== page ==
Highlights saved before July 30, 2012 will not be displayed on their respective source pages.

You can easily re-create the highlights by opening the book page or article, selecting the text, and clicking “Highlight.”

Citations (0)
Some of your citations are legacy items.

Any citation created before July 30, 2012 will labeled as a “Cited page.” New citations will be saved as cited passages, pages or articles.

We also added the ability to view new citations from your projects or the book or article where you created them.

Notes (0)
Bookmarks (0)

You have no saved items from this article

Project items include:
  • Saved book/article
  • Highlights
  • Quotes/citations
  • Notes
  • Bookmarks
Notes
Cite this article

Cited article

Style
Citations are available only to our active members.
Sign up now to cite pages or passages in MLA, APA and Chicago citation styles.

(Einhorn, 1992, p. 25)

(Einhorn 25)

1

1. Lois J. Einhorn, Abraham Lincoln, the Orator: Penetrating the Lincoln Legend (Westport, CT: Greenwood Press, 1992), 25, http://www.questia.com/read/27419298.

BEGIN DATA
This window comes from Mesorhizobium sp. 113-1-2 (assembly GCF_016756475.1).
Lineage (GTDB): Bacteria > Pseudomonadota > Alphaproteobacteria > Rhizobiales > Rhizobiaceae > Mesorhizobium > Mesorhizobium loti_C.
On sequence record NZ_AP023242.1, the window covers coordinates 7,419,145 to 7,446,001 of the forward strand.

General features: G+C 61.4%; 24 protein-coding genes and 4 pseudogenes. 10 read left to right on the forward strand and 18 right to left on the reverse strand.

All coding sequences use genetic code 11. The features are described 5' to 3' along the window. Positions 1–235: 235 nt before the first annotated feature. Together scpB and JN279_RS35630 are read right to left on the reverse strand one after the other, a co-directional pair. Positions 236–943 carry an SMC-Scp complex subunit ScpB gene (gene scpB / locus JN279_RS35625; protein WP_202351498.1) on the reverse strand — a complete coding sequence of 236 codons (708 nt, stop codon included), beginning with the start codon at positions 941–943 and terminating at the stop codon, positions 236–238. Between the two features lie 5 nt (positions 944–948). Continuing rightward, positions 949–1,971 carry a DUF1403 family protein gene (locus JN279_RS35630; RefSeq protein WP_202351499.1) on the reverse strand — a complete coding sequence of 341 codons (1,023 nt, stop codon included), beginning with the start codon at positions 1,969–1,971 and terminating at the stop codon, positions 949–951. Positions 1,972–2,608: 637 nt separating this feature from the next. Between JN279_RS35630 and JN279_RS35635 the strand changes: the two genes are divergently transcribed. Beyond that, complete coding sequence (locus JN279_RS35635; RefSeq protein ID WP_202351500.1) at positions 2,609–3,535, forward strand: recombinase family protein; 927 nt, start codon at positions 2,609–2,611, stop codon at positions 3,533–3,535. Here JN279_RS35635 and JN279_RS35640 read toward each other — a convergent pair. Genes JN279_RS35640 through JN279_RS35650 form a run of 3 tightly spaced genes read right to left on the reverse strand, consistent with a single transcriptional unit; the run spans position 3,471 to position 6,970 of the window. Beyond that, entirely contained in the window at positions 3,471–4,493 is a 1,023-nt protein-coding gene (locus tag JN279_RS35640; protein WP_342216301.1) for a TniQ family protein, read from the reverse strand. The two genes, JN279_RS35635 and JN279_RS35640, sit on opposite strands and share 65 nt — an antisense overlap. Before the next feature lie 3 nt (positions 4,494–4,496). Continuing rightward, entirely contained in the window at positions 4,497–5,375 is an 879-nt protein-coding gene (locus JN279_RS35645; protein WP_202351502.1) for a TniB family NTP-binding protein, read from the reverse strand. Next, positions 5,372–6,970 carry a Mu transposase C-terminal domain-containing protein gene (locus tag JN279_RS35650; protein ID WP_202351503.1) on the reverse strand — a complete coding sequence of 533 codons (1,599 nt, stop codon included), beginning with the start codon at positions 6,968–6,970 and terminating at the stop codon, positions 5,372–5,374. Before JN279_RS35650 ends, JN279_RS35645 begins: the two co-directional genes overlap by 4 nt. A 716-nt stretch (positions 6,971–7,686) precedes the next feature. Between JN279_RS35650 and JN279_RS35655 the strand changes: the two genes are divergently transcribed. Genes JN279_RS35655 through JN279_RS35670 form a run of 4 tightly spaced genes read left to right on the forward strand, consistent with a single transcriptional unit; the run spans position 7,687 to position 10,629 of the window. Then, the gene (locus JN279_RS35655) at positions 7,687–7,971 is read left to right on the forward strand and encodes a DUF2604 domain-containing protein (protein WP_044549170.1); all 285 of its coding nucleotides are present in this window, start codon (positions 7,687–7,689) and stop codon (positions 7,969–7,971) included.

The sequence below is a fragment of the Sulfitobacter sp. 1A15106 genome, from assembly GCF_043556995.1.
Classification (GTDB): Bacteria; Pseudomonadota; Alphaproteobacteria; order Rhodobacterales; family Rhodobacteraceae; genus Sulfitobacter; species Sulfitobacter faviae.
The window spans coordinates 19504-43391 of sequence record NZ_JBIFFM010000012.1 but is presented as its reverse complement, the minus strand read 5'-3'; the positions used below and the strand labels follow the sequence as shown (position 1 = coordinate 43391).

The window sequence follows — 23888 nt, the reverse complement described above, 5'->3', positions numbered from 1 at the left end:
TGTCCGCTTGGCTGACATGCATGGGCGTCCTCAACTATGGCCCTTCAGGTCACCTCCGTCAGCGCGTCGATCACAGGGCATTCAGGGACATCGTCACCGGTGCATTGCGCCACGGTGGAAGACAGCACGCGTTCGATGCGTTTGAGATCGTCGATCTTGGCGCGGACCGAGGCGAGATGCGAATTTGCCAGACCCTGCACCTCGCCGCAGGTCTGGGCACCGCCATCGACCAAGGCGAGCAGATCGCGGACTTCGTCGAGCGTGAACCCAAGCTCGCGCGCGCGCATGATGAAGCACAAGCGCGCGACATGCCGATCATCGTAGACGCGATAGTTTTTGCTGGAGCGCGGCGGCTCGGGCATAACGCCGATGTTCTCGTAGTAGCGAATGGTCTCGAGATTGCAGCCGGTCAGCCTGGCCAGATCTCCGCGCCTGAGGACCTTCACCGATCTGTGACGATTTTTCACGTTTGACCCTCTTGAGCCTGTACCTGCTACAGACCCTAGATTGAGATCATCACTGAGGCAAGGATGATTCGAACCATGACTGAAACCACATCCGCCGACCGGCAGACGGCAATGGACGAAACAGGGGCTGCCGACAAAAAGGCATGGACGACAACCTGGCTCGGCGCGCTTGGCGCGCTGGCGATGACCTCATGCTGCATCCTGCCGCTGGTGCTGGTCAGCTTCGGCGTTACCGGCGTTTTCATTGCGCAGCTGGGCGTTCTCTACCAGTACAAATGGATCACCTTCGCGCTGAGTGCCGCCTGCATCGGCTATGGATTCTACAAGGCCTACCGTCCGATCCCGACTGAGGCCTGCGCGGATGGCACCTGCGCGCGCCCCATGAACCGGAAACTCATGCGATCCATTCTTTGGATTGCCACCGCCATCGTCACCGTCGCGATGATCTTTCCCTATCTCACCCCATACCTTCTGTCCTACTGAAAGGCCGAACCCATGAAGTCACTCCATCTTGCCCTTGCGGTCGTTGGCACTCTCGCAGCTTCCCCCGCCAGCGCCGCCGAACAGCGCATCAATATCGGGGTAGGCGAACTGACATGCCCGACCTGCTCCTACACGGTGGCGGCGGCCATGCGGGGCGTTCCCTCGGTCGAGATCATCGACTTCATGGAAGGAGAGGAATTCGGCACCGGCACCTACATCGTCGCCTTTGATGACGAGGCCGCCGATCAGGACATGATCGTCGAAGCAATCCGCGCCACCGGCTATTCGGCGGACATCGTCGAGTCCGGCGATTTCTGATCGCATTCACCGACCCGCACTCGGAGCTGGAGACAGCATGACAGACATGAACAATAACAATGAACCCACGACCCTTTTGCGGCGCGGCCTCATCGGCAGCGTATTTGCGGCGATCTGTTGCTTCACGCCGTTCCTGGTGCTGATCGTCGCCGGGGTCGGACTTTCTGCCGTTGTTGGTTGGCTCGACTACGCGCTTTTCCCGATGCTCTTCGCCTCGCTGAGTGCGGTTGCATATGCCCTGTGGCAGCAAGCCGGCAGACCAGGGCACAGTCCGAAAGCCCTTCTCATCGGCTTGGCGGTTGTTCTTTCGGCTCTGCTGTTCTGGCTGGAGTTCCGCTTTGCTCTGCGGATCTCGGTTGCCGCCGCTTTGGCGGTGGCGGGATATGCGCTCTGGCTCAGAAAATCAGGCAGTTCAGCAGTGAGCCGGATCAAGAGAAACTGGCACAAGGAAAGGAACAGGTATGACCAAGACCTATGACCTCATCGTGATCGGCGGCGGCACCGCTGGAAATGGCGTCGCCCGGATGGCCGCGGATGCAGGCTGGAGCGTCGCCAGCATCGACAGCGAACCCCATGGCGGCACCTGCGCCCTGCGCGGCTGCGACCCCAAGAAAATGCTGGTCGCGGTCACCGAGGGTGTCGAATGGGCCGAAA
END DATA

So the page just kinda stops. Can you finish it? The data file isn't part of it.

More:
Cited article

World Relief Grief: Publicly Funded Ministry's Christians-Only Hiring Policy Begets Heartache and Harm, as Debate over Obama Inaction on 'Faith-Based' Bias Escalates
Settings

Settings

Typeface
Text size Smaller Larger Reset View mode
Search within

Search within this article

Look up

Look up a word

  • Dictionary
  • Thesaurus
Please submit a word or phrase above.
Print this page

Print this page

Why can't I print more than one page at a time?

Full screen

matching results for page

Cited passage

Style
Citations are available only to our active members.
Sign up now to cite pages or passages in MLA, APA and Chicago citation styles.

"Portraying himself as an honest, ordinary person helped Lincoln identify with his audiences." (Einhorn, 1992, p. 25).

"Portraying himself as an honest, ordinary person helped Lincoln identify with his audiences." (Einhorn 25)

"Portraying himself as an honest, ordinary person helped Lincoln identify with his audiences."1

1. Lois J. Einhorn, Abraham Lincoln, the Orator: Penetrating the Lincoln Legend (Westport, CT: Greenwood Press, 1992), 25, http://www.questia.com/read/27419298.

Cited passage

Thanks for trying Questia!

Please continue trying out our research tools, but please note, full functionality is available only to our active members.

Your work will be lost once you leave this Web page.

For full access in an ad-free environment, sign up now for a FREE, 1-day trial.

Already a member? Log in now.